Catch a wild spring swarm.,
Purchase an established hive locally.,
Order bees by mail.,
Place the bees in their new home.
A wild spring swarm is a cluster of bees that have left their hive. You can usually find them temporarily hanging from a tree or bush during the springtime. During that time of year, the swarms will be relatively docile while they prepare to establish a new hive. This is the least expensive, but most dangerous method. With beekeeping gear on, you can gather the bees and their queen into an empty hive.
Place a box below the branch of a tree or bush the bees are currently swarming on. You may be able to shake the branch, causing the majority of the bees to fall in the box but this could anger the bees. Instead, simply cut the branch they are swarming on off the tree and place it in the box for transport.This method is not recommended without support from an experienced beekeeper.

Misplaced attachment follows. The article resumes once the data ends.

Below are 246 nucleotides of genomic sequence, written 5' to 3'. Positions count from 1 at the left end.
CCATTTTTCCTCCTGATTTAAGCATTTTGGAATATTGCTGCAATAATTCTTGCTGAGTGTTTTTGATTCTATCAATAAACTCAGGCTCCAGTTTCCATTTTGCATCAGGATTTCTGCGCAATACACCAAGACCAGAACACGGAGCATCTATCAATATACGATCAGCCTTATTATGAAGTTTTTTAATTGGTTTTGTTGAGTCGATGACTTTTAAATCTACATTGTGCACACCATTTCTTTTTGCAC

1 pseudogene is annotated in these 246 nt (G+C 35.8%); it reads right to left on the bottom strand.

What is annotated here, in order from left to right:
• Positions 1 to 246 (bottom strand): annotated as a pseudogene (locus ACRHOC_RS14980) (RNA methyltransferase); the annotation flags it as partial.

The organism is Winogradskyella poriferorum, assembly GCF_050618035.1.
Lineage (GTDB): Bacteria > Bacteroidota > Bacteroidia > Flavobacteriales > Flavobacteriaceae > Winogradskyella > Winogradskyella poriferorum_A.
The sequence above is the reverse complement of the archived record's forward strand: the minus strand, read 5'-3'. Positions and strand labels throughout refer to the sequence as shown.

, You may be able to purchase an established hive from a local beekeeper. This can be the easiest way to get started as well as a great way to provide you with a contact that has beekeeping experience.These hives usually only cost between $50 and $100.
Make sure the hive you purchase has been formally inspected by an apiarist or the state department of agriculture. Either test is free to have conducted and can prevent you from having to destroy colonies with communicable diseases.
, The easiest and most common way to make sure you can establish a hive of healthy honey bees is to order your bees through the mail. The U.S. Postal Service will actually deliver your bees right to your door. A beginner order would usually cost about $30 and entail the following:A 3-pound box with 10,000 worker honey bees
One mated queen that is ready to start laying eggs
Sugar water to feed the colony during shipment
, It’s surprisingly easy and safe to transfer your bees from the package they came in to their new hive that you purchased for them. This process is detailed in instructions that often come with the bees as well.Simply place the separately caged queen into the empty hive
Pour the bees out of the box onto the queen
The bees do not currently have a hive to defend and will be disoriented so there is very little risk of being stung during this process.
These colonies will take the first year to build up the number of bees inside and will not yield honey until the second year you have the hive.